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As of today, it is less than a month - August 23, to be precise - until Whole Foods shareholders will vote on the proposed $13.7 billion acquisition of their company by Amazon. But while the time is short until that vote, there are a lot of moving pieces that have to fall into place for the purchase to actually take place.

For example ... The Washington Post reports that Rep. David Cillicine (D-Rhode Island), who serves on the US House of Representatives subcommittee on regulatory reform, "is urging Congress to hold a hearing to analyze Amazon's proposed $14 billion acquisition of Whole Foods, a merger that critics say could cramp innovation and hurt workers ... In a letter submitted to the panel's Republican leadership, Cillicine highlighted concerns about Amazon's dominance in online retail and the potential for the e-commerce giant to use its control over Whole Foods to unfairly disadvantage other businesses."

Cillicine argues that the proposed $13.7 billion acquisition of Whole Foods by Amazon "occurs during a long period of economic concentration that has already caused a decline in workers' wages and mobility ... essentially allowing a small number of monopolists to hoard the ‘fruit of economic growth."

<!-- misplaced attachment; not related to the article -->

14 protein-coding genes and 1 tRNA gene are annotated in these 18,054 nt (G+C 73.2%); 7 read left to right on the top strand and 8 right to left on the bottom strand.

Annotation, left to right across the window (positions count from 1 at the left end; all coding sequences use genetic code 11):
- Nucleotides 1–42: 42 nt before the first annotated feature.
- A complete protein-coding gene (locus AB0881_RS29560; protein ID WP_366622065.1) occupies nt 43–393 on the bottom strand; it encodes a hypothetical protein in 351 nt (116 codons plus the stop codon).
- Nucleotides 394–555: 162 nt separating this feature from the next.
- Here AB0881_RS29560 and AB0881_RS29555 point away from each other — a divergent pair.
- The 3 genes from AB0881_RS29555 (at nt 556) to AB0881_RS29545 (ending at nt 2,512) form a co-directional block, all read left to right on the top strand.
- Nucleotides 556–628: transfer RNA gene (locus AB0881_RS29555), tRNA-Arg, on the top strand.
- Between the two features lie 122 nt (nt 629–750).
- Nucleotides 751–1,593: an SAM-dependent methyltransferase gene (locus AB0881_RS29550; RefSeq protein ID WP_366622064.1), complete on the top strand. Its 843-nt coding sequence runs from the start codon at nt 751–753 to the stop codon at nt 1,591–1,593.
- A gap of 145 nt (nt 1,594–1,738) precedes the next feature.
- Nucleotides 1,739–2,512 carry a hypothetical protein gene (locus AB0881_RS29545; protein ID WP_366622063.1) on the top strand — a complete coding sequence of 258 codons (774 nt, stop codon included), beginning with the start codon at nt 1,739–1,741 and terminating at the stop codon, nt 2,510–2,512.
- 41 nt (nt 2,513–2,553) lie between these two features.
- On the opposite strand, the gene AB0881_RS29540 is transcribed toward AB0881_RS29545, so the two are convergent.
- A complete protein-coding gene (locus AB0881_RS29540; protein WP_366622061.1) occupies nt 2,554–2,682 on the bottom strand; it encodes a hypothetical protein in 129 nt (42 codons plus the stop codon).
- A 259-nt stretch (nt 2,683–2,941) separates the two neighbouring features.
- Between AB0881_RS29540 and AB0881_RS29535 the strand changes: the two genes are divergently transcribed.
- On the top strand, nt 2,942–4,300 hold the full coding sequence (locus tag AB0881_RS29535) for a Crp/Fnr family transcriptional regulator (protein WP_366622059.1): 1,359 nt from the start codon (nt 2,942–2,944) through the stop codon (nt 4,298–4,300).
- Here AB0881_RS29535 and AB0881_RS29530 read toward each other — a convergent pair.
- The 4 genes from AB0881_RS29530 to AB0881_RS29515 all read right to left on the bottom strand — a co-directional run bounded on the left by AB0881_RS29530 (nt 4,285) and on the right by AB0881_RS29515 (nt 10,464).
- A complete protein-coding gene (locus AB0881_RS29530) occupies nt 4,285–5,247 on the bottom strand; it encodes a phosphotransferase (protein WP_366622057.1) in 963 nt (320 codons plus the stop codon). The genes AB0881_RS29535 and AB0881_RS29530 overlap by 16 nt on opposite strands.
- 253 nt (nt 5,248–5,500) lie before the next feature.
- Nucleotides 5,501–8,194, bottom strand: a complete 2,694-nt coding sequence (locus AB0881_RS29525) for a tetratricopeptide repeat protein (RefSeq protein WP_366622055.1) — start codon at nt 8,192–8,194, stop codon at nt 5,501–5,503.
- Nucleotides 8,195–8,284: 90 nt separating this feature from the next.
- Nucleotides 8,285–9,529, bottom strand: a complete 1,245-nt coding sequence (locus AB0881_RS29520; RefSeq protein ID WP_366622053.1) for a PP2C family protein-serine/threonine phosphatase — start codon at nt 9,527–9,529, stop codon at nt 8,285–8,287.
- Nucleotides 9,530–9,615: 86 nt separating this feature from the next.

The Post (which, it should be noted, is owned by Amazon founder/CEO Jeff Bezos in a private investment), writes that "Cillicine is not the only member of Congress to call for a close examination of the deal. Rep. Ro Khanna (D-Calif.), who represents a district in Silicon Valley, told CNBC last month that the acquisition would 'hurt local grocery stores'."

That's not all.

Reuters reports that a group of Congressional Democrats - including Sen. Cory Booker of New Jersey - has "urged the U.S. Department of Justice and Federal Trade Commission in a letter this week to conduct a more in-depth review of online retailer Amazon's plan to buy grocer Whole Foods.
The lawmakers asked that the review include consideration of what effect the $13.7 billion deal could have on - including access to - healthy foods in so-called food deserts where residents may have limited access to fresh groceries."

And, GeekWire reports that the "United Food and Commercial Workers International Union, an organization that represents more than 1 million retail workers across the U.S., has come out with criticisms of Amazon’s $13.7 billion deal to buy Whole Foods Market, saying that the deal could hurt customers and workers and lead to significant automation of jobs. In a letter to the Federal Trade Commission, UFCW President Marc Perrone called Amazon an 'online retail monopoly' and argued that 'the scope and weight of Amazon’s digital reach poses a severe and constant economic threat to consumers, retailers, and especially grocers, irrespective of whether they’re located online or are traditional brick-and-mortar stores'."

The Associated Press reports that "Amazon is just one of several major tech companies — such as Google and Facebook — facing new scrutiny over their market power, which doesn’t map neatly onto traditional notions of monopoly.